Siamese: Introduced to South Florida from Singapore by the Rare Fruit Council in collaboration with Bill Whitman. This wild mango has been commercialized On the peninsula of Malaysia since the 1920s and often can be found in the local markets in Singapore. The fruits are long and slender, weighing 2 pounds. The skin is green and the flesh is intense and complex in flavor, with a melon character and a cloying sweetness. The tree bears early with a heavy production. It is resistant to diseases and easy to grow.

Mango Madu (Mangifera lalajiwa): Originally from Indonesia, the “madu” (which means “honey”) appears in great quantities in the local markets of central Java. The tree is small with leathery leaves, and the fruit is nine ounces with green skin. The flesh can be pale to deep yellow, very sweet and aromatic with a delicious honey flavor. Flowers are fragrant, with a fragrant aroma similar to jasmine. Honey bees often visit the flowers.

Kuini (Mangifera odorata): The Kuini has been in South Florida for more than 50 years, but there has been only a single accession introduced from an unknown source. The tree is vigorous, forming an open canopy with large, deep green leaves and bright red new growth. The flowers are large, bright red and highly ornamental. Fruit average 11 ounces and are from green to a canary yellow at maturity, with a rich, sweet flavor and slightly fibrous flesh. Leaf, bloom and fruit tolerance to anthracnose and powdery mildew is excellent. Trees have a pleasant conical crown making it perfect as an ornamental, as well as a fruit tree.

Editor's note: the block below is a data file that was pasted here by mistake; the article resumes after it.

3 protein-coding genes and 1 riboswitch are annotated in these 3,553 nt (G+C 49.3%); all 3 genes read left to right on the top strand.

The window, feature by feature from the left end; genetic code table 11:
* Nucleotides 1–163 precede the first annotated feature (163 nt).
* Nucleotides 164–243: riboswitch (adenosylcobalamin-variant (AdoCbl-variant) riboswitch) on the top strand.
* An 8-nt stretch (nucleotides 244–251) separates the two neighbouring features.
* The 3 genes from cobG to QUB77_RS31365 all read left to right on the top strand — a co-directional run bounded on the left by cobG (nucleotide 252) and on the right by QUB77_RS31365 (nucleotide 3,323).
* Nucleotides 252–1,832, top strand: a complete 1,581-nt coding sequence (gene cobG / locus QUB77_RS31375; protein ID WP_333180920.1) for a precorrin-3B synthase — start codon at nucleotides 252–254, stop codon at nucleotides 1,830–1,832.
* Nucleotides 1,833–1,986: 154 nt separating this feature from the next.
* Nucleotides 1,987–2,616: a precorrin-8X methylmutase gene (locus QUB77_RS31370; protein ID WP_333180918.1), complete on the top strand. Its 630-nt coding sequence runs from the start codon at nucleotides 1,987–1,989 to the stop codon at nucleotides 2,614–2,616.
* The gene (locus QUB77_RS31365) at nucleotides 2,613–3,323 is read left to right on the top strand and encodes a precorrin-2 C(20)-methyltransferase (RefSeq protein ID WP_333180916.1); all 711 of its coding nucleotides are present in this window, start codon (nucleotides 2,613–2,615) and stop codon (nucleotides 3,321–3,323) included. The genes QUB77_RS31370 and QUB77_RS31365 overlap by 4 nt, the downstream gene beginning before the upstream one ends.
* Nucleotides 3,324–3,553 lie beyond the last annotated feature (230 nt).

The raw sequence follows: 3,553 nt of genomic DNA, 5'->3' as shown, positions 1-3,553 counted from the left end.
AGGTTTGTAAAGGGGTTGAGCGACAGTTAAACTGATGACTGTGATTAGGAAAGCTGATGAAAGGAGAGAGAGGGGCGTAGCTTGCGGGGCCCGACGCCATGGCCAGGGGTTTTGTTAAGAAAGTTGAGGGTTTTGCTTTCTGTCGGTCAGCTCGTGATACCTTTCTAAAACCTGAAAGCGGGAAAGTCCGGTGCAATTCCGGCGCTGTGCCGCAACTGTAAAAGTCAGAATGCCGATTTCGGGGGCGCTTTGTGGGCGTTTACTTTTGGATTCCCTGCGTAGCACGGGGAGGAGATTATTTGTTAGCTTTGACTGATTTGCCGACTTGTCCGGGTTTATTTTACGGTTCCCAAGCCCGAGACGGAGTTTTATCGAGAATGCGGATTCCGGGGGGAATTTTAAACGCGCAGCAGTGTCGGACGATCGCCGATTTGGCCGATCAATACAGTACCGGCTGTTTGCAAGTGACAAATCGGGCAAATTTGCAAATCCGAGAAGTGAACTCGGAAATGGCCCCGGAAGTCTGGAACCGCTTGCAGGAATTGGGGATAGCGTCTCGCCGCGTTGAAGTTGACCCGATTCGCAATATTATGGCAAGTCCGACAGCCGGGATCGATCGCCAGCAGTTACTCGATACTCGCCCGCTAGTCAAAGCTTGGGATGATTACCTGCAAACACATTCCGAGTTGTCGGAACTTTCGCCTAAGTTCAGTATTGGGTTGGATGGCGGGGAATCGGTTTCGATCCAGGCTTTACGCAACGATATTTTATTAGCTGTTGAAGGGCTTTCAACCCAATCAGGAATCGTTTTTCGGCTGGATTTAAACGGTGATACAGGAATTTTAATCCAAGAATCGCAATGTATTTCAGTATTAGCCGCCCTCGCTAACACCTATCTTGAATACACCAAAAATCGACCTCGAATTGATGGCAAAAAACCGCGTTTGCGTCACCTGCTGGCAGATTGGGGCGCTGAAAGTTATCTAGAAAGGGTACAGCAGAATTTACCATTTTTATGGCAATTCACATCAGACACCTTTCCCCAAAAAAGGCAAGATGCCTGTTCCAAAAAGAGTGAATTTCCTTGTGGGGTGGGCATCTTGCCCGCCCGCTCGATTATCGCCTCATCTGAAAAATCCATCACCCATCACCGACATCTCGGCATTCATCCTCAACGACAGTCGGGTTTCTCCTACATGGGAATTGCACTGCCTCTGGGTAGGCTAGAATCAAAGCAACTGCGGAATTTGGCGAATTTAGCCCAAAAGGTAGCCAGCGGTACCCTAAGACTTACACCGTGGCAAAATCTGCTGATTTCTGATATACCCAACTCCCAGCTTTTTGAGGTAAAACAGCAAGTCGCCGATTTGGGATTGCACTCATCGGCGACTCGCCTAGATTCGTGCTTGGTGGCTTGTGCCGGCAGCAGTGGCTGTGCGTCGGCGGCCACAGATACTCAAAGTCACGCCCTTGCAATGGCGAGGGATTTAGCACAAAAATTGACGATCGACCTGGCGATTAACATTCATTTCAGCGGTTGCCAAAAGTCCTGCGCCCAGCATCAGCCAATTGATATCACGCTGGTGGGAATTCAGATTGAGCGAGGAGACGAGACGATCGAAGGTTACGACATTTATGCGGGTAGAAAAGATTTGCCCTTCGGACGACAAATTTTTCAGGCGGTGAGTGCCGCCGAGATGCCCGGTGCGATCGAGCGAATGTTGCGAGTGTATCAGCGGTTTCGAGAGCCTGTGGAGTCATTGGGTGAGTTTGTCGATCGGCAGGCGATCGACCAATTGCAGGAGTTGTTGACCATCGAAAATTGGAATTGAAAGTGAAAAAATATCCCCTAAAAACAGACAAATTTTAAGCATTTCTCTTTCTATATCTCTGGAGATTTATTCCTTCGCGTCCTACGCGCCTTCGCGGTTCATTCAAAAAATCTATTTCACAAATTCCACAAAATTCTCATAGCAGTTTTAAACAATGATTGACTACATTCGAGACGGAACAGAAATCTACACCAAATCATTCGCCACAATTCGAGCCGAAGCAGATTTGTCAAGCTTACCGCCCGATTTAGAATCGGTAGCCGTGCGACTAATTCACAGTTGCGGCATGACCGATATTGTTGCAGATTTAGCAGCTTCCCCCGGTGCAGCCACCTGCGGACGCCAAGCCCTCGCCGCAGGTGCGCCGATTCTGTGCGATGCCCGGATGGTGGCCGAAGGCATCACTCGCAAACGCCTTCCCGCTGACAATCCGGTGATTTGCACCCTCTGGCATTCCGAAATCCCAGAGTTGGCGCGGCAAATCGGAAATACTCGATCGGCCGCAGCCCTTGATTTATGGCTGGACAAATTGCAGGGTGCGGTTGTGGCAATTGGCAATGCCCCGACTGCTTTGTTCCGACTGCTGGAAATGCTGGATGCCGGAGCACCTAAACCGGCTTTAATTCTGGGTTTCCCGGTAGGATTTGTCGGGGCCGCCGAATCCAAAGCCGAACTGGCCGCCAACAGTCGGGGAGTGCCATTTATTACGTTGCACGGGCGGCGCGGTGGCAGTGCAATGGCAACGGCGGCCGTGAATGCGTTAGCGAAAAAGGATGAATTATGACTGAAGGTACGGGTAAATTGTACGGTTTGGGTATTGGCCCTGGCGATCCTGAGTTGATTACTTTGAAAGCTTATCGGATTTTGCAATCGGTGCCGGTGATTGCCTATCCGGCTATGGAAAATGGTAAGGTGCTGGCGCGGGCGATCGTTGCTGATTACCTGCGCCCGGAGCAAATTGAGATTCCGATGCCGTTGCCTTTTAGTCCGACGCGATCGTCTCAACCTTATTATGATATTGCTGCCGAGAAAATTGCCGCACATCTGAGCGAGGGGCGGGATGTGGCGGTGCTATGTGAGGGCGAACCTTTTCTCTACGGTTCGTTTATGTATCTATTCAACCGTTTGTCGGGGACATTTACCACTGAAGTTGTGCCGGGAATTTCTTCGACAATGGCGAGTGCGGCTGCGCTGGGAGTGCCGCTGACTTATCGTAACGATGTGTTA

Here are some tips for growing your own wild mango in South Florida:

▪ Planting the tree: Select an area where the tree gets sufficient sunlight for good production.

▪ Water the tree until established — one to three months. Do not irrigate after establishment, as irrigation will increase disease susceptibility and lower fruit quality.

▪ Fertilize lightly. We recommend that no nitrogen fertilizers be applied. Fertilize when your tree is active, not during the wintertime. We use a 0-0-50 formulation, sprinkled lightly below the drip-line of the canopy three times per year. Also fertilize three times per year with foliar micronutrients that include magnesium, zinc, and manganese.

▪ Tipping: Begin tipping in the first year and continue for the life of the tree. Trees should be tipped every 20 inches.

▪ Prune trees for size control after harvest each year. Pruning maintains the health, productivity and size of the trees. After harvest the trees are pruned by hand, and the branches, twigs and leaves are mulched in place or ground up for use as mulch in other locations.

▪ Thin major limbs annually within the canopy to improve fruit color and production and avoid disease.

▪ Identify insects first. Insects are presumed innocent until proven guilty of damage. Most are not damaging. Pesticides should be the final option.

▪ Weeds are allowed to provide a nectar source for bees, flies and wasps during the spring flowering season. Control weeds through mulching and shading by the trees themselves.

▪ Harvest fruit when they are mature on the tree and store for proper ripening.

Fairchild’s 25th annual Mango Festival, with the theme “From Wild to Table,” will be at Fairchild Tropical Botanic Garden July 1 and 2. Information: www.fairchildgarden.org/mango

Noris Ledesma is curator of tropical fruit at Fairchild Tropical Botanic Garden.